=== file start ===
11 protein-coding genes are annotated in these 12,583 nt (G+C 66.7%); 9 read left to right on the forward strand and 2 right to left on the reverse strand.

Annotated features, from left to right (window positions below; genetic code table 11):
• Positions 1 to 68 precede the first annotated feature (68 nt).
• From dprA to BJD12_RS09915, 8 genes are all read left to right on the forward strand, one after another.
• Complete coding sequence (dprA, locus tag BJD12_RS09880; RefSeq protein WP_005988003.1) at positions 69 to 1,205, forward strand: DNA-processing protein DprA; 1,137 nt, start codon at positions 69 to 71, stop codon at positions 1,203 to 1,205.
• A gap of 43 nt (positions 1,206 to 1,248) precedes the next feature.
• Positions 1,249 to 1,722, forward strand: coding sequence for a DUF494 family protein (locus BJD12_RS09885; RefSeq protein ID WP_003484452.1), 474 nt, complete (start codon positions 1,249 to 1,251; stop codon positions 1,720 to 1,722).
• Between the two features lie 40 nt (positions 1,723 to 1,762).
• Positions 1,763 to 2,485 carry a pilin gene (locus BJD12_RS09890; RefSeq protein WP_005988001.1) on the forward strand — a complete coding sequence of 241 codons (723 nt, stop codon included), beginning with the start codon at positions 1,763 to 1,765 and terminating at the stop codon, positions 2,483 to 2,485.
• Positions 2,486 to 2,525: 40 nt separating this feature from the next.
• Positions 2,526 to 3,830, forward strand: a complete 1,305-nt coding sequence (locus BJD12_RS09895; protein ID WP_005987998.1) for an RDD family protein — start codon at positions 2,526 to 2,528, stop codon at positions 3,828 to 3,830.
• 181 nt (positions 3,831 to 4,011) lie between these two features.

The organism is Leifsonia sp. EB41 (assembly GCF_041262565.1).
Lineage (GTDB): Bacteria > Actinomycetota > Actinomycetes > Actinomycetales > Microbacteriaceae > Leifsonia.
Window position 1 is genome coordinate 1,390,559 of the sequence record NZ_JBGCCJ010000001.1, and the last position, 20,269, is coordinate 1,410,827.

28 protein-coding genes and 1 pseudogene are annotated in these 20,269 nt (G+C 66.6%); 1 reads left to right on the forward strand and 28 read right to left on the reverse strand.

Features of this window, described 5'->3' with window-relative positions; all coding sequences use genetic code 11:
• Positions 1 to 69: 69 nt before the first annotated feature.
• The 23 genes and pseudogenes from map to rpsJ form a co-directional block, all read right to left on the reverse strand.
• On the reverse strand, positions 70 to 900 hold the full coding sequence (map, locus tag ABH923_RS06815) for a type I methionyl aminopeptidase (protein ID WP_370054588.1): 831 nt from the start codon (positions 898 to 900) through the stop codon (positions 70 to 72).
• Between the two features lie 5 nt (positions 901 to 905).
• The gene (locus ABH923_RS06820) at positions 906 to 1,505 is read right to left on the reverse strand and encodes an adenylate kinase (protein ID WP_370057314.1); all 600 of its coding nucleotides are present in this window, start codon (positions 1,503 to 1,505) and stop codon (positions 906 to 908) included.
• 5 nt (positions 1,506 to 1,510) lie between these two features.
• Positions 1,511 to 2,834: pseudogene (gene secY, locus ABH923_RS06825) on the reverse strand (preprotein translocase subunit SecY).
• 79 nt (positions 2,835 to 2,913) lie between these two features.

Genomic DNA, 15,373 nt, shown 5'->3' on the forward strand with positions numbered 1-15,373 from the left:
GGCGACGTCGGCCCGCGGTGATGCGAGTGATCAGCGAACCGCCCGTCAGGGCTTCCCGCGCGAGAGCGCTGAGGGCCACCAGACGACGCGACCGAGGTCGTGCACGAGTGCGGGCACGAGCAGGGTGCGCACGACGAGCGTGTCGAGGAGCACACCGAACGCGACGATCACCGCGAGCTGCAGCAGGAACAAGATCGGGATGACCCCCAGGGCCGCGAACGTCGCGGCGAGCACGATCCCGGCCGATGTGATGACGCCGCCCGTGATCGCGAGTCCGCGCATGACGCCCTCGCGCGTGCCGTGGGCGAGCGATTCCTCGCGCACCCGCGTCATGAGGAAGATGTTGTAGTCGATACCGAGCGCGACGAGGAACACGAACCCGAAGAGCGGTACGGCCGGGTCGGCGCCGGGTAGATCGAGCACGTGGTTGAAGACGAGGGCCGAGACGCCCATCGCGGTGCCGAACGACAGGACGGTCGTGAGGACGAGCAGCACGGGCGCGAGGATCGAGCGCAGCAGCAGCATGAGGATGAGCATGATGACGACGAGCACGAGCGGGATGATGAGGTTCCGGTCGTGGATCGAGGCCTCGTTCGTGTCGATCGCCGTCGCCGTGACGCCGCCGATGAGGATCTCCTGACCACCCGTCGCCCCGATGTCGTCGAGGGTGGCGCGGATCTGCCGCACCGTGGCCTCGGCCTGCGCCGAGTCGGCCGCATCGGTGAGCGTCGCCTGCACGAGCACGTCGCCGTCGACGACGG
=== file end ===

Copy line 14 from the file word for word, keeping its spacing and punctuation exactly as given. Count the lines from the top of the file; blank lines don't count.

Lineage (GTDB): Bacteria > Actinomycetota > Actinomycetes > Actinomycetales > Microbacteriaceae > Leifsonia.